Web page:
Historically Speaking: Finding History in Old Stained-Glass Windows

As one drives north on Highway 11 through Trenton, located between Industrial Boulevard South and North, there is a small road named Jacoway Street. The street is named for early residents of Trenton/Dade County. The Jacoway family was key in the community for most of the 19th and early 20th centuries. In this century, two of the Jacoway clan have been chosen to be featured in the May 19 Historical Society cemetery walk (more about the walk in the upcoming weeks). I recently found a short history of the family printed in a booklet entitled “The Memorial Windows of Trenton United Methodist Church,” which was written for a church homecoming in 1989. The passage follows:

Both the Jacoway and Pace families entered Dade County in 1839, the Pace family coming with a wagon train of settlers of Macon County, N.C.; the Jacoway family coming east from Jackson County, Ala. John Garrett (1818-1893) and Nancy Middleton (1827-1855) Jacoway purchased farmland in and near Trenton (part of which was donated to become the present Baptist Cemetery). The Rev. John G. Jacoway was a preacher in the Cumberland Presbyterian Church, practiced law, became the County Ordinary (1860-1863), took the census, and represented Dade County in the legislature.

John Garrett’s son, John Price (1854-1915), was Dade County School Superintendent and practiced law in Georgia and Alabama. He served as judge and joined the Methodist Church about 1895 with his wife Carrie Lee Pace (1862-1929). Their thirteen children were born in Dade: Benjamin, Eula, Sidney, Price, Grady, Clay, Griggs, Clare, Lynn, Boyd, Carrie Lee, Catherine and Celeste.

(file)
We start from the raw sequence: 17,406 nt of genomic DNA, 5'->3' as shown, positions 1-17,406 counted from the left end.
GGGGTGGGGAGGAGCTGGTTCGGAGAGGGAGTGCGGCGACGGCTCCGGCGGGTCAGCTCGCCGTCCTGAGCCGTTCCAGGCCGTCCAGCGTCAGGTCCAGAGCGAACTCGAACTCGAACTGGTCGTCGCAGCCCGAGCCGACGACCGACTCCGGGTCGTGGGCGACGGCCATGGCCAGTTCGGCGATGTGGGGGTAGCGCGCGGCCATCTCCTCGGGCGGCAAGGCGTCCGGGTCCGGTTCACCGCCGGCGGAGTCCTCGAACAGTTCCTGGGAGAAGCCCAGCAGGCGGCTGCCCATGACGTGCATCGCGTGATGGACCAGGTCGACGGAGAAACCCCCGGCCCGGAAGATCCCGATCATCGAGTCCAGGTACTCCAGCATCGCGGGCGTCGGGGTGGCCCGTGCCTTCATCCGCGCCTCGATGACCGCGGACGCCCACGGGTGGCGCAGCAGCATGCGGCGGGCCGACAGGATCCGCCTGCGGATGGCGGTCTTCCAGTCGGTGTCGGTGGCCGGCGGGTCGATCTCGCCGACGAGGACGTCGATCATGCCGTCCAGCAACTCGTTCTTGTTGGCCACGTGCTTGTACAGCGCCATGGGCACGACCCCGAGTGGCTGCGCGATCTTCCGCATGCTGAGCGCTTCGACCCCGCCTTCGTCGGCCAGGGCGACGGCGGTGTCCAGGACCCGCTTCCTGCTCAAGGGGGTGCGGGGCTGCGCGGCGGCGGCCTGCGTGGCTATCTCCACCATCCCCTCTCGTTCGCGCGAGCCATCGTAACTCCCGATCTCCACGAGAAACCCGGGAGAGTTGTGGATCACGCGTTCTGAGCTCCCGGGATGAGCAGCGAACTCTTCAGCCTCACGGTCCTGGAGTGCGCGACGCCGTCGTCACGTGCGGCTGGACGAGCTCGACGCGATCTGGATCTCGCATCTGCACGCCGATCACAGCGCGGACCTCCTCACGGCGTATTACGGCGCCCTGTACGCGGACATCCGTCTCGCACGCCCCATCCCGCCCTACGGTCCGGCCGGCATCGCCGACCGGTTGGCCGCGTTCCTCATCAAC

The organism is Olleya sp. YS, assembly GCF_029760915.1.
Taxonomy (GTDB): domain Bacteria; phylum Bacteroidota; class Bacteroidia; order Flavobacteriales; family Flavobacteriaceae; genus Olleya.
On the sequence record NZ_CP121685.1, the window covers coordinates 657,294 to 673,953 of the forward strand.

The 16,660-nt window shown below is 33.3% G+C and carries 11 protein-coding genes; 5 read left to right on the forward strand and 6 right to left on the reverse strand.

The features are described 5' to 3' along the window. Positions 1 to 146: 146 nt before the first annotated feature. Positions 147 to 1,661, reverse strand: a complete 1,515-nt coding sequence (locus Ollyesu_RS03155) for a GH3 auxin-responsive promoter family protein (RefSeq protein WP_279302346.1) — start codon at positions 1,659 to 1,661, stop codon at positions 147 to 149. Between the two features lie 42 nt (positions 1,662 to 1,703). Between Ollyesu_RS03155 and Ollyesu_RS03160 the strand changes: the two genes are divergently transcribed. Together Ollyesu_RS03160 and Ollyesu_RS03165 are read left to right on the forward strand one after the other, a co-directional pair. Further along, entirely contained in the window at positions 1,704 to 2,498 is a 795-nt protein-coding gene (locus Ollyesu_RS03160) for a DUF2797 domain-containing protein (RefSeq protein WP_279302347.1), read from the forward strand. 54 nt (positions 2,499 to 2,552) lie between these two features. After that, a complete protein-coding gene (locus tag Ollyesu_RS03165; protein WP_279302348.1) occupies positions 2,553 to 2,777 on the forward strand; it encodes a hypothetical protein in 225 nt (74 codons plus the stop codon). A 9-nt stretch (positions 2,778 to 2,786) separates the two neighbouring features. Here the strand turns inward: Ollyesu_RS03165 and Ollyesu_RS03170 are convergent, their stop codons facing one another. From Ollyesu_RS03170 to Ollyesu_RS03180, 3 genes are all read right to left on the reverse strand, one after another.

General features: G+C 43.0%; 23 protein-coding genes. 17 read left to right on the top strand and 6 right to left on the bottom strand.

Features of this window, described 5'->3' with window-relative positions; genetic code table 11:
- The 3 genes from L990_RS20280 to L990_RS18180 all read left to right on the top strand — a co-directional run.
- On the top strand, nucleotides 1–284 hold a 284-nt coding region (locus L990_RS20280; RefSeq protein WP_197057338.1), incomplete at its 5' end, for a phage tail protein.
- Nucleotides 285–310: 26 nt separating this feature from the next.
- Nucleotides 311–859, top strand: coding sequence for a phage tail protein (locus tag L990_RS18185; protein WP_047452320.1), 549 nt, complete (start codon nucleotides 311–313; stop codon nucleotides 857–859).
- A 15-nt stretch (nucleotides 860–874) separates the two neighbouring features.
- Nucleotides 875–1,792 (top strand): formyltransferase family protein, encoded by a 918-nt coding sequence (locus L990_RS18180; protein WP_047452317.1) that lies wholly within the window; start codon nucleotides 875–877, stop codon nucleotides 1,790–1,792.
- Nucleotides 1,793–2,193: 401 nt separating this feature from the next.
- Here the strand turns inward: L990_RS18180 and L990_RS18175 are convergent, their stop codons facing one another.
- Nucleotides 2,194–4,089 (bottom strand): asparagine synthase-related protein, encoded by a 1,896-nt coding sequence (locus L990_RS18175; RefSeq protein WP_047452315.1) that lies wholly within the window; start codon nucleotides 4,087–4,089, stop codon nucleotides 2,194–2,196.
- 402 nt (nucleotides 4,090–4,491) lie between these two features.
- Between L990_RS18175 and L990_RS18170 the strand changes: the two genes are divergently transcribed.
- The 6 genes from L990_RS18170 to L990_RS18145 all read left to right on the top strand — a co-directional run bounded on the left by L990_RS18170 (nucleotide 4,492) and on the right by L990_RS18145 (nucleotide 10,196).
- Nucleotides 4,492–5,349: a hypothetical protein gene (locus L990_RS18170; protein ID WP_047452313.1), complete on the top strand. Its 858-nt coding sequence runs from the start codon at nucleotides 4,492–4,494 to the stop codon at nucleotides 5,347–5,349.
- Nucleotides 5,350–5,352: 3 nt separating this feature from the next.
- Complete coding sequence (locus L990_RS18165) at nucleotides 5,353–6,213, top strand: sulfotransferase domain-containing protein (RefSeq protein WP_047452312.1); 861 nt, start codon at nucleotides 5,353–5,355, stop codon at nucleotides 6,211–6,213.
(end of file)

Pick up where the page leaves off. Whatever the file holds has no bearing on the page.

Carrie Pace was the daughter of Benjamin Franklin Pace (1825-1892) and Amanda Meadors (1828-1911). Benjamin Pace farmed in Dade and operated a tannery. He was the youngest son of Jeremiah Richard Pace (1781-1839) and Keziah Brittain (1789-1843) who established the “Pace Plantation” in Dade in 1839. Some families connected to the Jacoway family: Cole, Gilreath, Middleton, Taylor and Dunlap.

Some families connected to the Paces: Asbury, Hatcher, Dupuy, Morrison, Gardenhire, and Hendrix.

While the information included here might not be of interest to some readers, a person interested in genealogy and/or the history of Trenton/Dade County will find this information very useful. Reading through the booklet about the windows in the older Methodist Church one can trace most of the major families of 20th century Trenton.

Connections to the Jacoway family remain at Trenton United Methodist Church in the distant family connections of Linda Jo Pace Smith, Sharon Rogers Morris, Robin Rogers and their families.

Included with this article is a photograph of the stained-glass window in the old Trenton Church, which has recently been remodeled. The pews and carpet were removed and the floor was refinished to its original state. Gorgeous heart-pine floors helped the music resound and embellished the singing at two recent services during the Advent and Lenten.

The church was in use from 1931 (and I am learning more about those times at I study some old documents that came my way) until 2004, when the new church was opened on Easter Sunday.

Shifting to some Society business, we enjoyed a great meeting last Saturday at the library. We acquired several new members. Research for the Cemetery Walk will continue this week. The day was cold and wet for the Historic Courthouse tours, but we still had quite a few interested people (35) to come by and visit, ask questions and make a few donations.

(Photo: Guests chat at the March 10 courthouse tour.)

Thank you for your time and your donations. There is a long way to go until complete renovation is realized; but inch by inch we will persevere until the dream of the repurposed building is realized.

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